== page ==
Book Review: A THOUSAND VOICES A Memoir by Jeri Parker
Winter Beach Press, November 16, 2011 ISBN 978-0-9836294-0-5
A memoir can have an extraordinary subject, whether it is a life, an event or an experience, yet, sadly, often the memoirist may not possess the skill to properly convey and express the uniqueness and power of that story. This is not the case with A THOUSAND VOICES. Jeri Parker has been blessed with an incredibly strong, exceedingly clean and lyrical talent for language. And language is at the core of her tale about the decades-long relationship she formed and nurtured with a boy who was poor, Mexican-American, and deaf. This memoir is about love, language, and how we communicate with those we love in order to reach and nurture one another’s spirit.
In 1964 Jeri (then 24) is the Head of the Language Arts Department at Weber High School in Ogden, Utah. She teaches English and French. Her fascination with language leads her to a friendship with Marian Bentley, a teacher at the Utah School for the Deaf, also in Ogden. Marian has one student who is both beguiling and maddening. He is ten-year-old Carlos Louis Salazar.
Jeri is a widow whose husband and unborn child were killed in a car accident five years previously. She yearns for a special connection with this beautiful, black-haired boy. She wants to help Carlos with his speech and learn the process of matching up speech with meaning. With Carlos’s mother Lillie’s permission, Jeri takes Carlos on their first outing, a drive up into a nearby canyon and a hike. Carlos is bursting with energy, and clearly is in his element in the outdoors. Jeri observes “how much communication takes place outside words,” as Carlos communes fully with the beauty of nature, as only a child can. The first word he says to Jeri is, “Yes.” This comes to symbolize Carlos’s general affirmation of all that he wants from life, as well as how much Jeri is willing to give to Carlos. She writes, “I had helped him say one word, but he had a thousand voices I was yet to hear.”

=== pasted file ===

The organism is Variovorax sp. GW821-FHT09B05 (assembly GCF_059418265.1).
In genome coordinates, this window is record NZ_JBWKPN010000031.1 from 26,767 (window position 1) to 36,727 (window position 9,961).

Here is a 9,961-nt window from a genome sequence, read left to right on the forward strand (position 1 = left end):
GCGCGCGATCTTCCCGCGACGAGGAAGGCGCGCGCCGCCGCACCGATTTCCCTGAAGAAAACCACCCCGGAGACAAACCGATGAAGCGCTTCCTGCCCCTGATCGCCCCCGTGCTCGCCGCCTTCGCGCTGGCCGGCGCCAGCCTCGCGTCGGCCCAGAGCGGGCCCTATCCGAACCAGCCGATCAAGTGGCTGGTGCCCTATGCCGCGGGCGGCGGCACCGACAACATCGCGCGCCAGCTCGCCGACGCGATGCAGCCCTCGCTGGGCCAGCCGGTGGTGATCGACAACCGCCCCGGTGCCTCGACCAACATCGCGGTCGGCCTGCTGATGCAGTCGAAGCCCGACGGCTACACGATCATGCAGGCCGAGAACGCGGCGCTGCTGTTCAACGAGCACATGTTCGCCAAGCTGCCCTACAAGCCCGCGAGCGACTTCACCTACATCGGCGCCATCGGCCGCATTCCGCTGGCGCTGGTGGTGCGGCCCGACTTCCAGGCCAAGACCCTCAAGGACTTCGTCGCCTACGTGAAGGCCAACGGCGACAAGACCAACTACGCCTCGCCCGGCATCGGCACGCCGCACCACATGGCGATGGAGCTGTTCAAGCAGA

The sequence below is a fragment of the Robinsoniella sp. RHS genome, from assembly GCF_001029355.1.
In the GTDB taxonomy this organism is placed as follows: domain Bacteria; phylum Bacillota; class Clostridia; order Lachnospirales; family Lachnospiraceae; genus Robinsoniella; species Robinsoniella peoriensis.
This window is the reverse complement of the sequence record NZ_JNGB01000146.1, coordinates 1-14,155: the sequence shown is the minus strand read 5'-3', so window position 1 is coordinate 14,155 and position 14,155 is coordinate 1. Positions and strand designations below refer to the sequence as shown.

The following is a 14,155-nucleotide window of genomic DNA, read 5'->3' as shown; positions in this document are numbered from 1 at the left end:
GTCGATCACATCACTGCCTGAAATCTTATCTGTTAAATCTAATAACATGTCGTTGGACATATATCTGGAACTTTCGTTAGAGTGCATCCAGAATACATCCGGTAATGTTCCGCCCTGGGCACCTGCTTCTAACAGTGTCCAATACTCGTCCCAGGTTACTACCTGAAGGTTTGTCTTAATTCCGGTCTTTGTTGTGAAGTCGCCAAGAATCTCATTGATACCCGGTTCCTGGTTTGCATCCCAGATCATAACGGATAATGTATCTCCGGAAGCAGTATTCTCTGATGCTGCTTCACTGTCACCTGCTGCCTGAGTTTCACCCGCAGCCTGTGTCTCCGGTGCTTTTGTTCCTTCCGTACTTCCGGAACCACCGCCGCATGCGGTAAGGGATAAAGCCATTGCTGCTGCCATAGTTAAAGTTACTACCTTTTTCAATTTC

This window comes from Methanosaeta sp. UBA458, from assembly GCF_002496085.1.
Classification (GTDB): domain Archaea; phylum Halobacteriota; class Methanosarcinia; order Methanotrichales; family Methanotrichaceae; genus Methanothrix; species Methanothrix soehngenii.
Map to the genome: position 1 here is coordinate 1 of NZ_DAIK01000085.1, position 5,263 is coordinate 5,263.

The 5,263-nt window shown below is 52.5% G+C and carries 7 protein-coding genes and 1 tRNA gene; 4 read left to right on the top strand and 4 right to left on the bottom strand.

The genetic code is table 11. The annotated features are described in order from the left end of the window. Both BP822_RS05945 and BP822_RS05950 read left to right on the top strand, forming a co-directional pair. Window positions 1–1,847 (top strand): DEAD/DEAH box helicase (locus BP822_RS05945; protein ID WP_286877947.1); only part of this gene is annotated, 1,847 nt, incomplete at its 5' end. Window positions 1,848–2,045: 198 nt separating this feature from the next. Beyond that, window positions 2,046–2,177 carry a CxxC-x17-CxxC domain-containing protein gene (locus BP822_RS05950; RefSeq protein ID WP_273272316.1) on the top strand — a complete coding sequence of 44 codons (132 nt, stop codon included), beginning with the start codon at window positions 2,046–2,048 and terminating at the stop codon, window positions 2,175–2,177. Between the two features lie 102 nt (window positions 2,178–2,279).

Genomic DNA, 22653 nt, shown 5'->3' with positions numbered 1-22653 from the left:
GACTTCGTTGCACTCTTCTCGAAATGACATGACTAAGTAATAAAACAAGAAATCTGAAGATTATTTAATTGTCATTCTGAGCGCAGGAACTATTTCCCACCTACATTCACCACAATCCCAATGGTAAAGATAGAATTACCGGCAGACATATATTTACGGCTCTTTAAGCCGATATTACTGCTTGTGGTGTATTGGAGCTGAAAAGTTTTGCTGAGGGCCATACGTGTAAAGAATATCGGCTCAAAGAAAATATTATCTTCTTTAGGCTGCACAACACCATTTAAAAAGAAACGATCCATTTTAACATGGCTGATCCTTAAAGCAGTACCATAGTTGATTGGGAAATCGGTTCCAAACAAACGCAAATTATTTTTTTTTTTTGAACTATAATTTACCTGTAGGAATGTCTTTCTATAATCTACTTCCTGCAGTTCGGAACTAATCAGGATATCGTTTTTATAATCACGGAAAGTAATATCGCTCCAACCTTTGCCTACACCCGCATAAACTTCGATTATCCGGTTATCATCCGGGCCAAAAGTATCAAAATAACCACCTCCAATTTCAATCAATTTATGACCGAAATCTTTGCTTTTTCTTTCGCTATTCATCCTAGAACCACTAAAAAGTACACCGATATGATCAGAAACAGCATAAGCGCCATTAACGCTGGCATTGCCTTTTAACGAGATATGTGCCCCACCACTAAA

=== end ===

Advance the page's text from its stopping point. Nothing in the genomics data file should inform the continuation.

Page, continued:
Carlos flourishes under Jerri’s care and teaching. Yet within a few years, at age 12, he is acting out in school. Jeri decides that she will spend a sabbatical in Montreal in the winter of 1967. After receiving an alarming letter from Carlos’s principal about the boy’s bad behavior outside the school, Jeri is concerned. Carlos is one of several children in a poor, single-parent family. Many of the young men end up in prison; many of the young women end up becoming mothers before they barely leave childhood. So Jeri asks Lilly if she may bring Carlos to Montreal, and his mother readily agrees. “In the months that Carlos stayed in Montreal, he changed his life” (meaning for the better). Carlos thrives in the new school and environment. His speech becomes understandable to nearly everyone. Alas, eventually this highly intelligent, sensitive, and artistic boy’s dark side eventually resurfaces. This doesn’t surprise Jeri. “If his happiness made me glow, his wrath dimmed the sun.” No one is more disappointed in his bad behavior than Carlos, and he exiles himself from Jeri and Montreal and returns to Ogden. Jeri had planned to go to Germany, but returns to Ogden, to her boy, and he moves in with her for two years.
Life for Carlos takes worse and worse turns, even as Jeri, who moves to Salt Lake City and pursues graduate degrees and eventually becomes the Director of Women’s Programs at Westminster College, a liberal arts institution. Tragedy occurs, and Jeri rushes to Carlos’s side.
“I saw that what I might have taken for a few colored threads at one point in my life had become over the years the bright weave of continuity. Carlos was of course one of its central designs.”
This beautiful memoir, often heartbreaking but unceasingly inspiring, is a teaching plan for how to love.